Rutherford–Bragg and Rutherford–Paget correspondence in ‘Rutherford File’, UKNA ADM 212/157.

Further letters

de Broglie to Langevin, 23 December 1918, ESPCI L194/50, including an extract from a letter of Rutherford to de Broglie from 25 October 1916.

Langevin to de Broglie, 27 December 1918, ESPCI L194/50.

Notebooks

Rutherford Notebook 19, CUL MSS.Add.7653:NB.19.

Original French manuscripts for published translations in ESPCI

Paul Langevin, ‘Echo sounding’, Hydrogr. Rev. 2, 51–91 (1924); original French (without the first page, probably an advanced draft) L194/28.

Paul Langevin, ‘Conference Intėralliée sur la recherché des sous-Marine par la méthode ultra-sonore: historique des recherches effectuées en France’ (19 October 1918), L196/16; English translation in David Zimmerman, ‘Paul Langevin and the discovery of active sonar or asdic’, North. Mariner 12, 39–52 (2002).

Footnotes

  • 1 Daniel J. Kevles, The physicists: the history of a scientific community in modern America, 2nd edn (Harvard University Press, Cambridge, MA, 1995); Guy Hartcup, The war of invention: scientific developments, 1914–18 (Brassey's Defence Publishers, London, 1988).

  • 2 David Wilson, Rutherford, simple genius (MIT Press, Cambridge, MA, 1983), pp. 373–375; John Campbell, Rutherford: scientist supreme (AAS Publications, Christchurch, New Zealand, 1999), p. 371.

  • 3 John L. Heilbron, Ernest Rutherford and the explosion of atoms (Oxford University Press, 2003), p. 94; Helge Kragh, Quantum generations: a history of physics in the twentieth century (Princeton University Press, 1999), p. 134.

  • 4 Willem D. Hackmann, Seek & strike: sonar, anti-submarine warfare and the Royal navy, 1914–54 (Her Majesty's Stationery Office, London, 1984); Benoit Lelong, ‘Paul Langevin et la détection sous-marine, 1914–1929. Un physicien acteur de l'innovation industrielle et militaire’, Épistémologiques 2, 205–232 (2002).

  • 5 Another reason for this focus is the need to correct, as mentioned, a distorted picture of Rutherford's research, whereas I find no similar need for Langevin's case.

  • 6 Benoit Lelong, ‘Ions, electrometers, and physical constants: Paul Langevin's laboratory work on gas discharges, 1896–1903’, Hist. Stud. Phys. Biol. Sci. 36, 93–130 (2005).

  • 7 Roy M. MacLeod and E. Kay Andrews, ‘Scientific advice in the war at sea, 1915–1917: the Board of Invention and Research’, J. Contemp. Hist. 6, 3–40 (1971).

  • 8 A. B. Wood, ‘From Board of Invention and Research to Royal Navy Scientific Service: reminiscences of underwater-sound research, 1915–1917’, Sound: Its Uses Control 1 (3), 8–17 (1962). On the support to Powell, Roberts and Boyle, see Rutherford to Paget, 3 April 1916. An early mention of Boyle's work within the group is in Rutherford to Bragg, 12 June 1916. Rutherford's correspondence and the number of his reports testify to the intensity of his submarine research. See also Jeff Hughes, ‘William Kay, Samuel Devons and memories of practice in Rutherford's Manchester laboratory’, Notes Rec. R. Soc. 62, 97–121 (2008), at pp. 112–114. Notice that the dates given by Kay are somewhat inaccurate. Kay reports on Rutherford's attitude to war research. In the same vein Rutherford wrote to Bragg (23 May 1916): ‘It is a pity that it is so difficult for us [British] now to devote our attention to the pure science problems.’ For details and locations of archival sources see Appendix A.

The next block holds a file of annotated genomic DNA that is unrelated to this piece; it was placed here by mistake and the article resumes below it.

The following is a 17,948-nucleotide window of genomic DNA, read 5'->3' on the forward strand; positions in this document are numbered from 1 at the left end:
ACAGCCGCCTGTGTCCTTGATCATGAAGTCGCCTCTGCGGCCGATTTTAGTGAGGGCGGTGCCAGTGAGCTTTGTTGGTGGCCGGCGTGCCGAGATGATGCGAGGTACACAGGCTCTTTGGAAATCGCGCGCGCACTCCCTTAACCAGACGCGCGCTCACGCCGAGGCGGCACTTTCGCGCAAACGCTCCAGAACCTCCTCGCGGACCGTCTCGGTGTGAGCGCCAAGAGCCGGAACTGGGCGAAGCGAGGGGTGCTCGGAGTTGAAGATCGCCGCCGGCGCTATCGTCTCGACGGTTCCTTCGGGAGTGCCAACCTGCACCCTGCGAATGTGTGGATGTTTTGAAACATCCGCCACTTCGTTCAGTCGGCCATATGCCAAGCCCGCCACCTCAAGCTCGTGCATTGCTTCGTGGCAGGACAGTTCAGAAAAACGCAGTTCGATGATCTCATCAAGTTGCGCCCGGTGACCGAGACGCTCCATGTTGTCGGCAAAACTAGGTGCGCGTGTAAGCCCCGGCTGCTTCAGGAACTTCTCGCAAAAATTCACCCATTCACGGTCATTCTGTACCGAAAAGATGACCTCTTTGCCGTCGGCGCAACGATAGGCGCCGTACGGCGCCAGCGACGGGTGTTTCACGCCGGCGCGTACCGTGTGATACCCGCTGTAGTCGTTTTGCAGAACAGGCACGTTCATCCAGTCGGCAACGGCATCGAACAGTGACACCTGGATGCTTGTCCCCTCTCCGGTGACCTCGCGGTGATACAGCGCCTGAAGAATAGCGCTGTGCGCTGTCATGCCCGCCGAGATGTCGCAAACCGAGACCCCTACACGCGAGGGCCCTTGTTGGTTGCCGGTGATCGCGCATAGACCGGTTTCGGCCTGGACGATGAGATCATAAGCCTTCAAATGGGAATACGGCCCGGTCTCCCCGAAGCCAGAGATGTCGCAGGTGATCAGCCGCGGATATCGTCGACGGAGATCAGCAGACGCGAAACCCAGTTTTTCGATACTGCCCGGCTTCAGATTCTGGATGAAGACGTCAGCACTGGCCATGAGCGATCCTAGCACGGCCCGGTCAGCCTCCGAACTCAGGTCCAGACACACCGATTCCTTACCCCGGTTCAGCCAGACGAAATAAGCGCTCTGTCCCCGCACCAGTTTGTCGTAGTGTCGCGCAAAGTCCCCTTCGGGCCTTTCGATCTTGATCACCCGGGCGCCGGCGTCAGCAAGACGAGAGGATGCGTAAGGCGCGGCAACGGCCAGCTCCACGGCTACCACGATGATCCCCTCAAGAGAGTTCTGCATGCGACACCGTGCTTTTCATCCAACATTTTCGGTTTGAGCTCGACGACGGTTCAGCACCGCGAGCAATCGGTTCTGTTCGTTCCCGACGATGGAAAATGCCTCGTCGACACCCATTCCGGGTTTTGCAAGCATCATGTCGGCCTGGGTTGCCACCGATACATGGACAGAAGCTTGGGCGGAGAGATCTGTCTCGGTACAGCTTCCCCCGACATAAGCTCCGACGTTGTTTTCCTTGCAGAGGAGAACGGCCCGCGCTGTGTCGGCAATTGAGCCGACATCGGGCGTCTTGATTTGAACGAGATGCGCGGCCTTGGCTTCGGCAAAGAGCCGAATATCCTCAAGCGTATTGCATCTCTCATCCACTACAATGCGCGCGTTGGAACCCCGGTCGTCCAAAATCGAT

• 9 Wood, op. cit. (note 8), p. 10.

  • 10 Wilson, op. cit. (note 2), p. 373; Campbell, op. cit. (note 2), p. 371.

  • 11 Rutherford BIR 30 September 1915, p. 8; Wilson, op. cit. (note 2), pp. 346–347. On the actual yield of the hydrophones, see Hackmann, op. cit. (note 4), pp. 69–71.

  • 12 Hackmann, op. cit. (note 4), pp. 51–54; Bragg–Rutherford correspondence, Wood, op. cit. (note 8), pp. 12–13; Campbell, op. cit. (note 2), p. 369.

  • 13 Igor I. Klyukin and E. N. Shoshkov, Konstantin Vasil'evich Shilovskii 1880–1958 (Nauka, Lenigrad, 1984), pp. 41–42 and 46–50 [in Russian]. I thank Oksana Kuruts and Alexei Kojevnikov for their help with the Russian.

  • 14 Paul Langevin, ‘Conference Intėralliée sur la recherché des sous-Marine par la méthode ultra-sonore: historique des recherches effectuées en France’ (19 October 1918), L196/16; an incomplete English translation is given in David Zimmerman, ‘Paul Langevin and the discovery of active sonar or asdic’, North. Mariner 12, 39–52 (2002); Frederick V. Hunt, Electroacoustics: the analysis of transduction, and its historical background (Harvard University Press, Cambridge, MA, 1954); Constantin Chilowsky and Paul Langevin, Procédés et appareils pour la production de signaux sous-marins dirigés et pour la localisation á distance d'obstacles sous-marins. French Patent 502913, filed 29 May 1916, granted March 1920.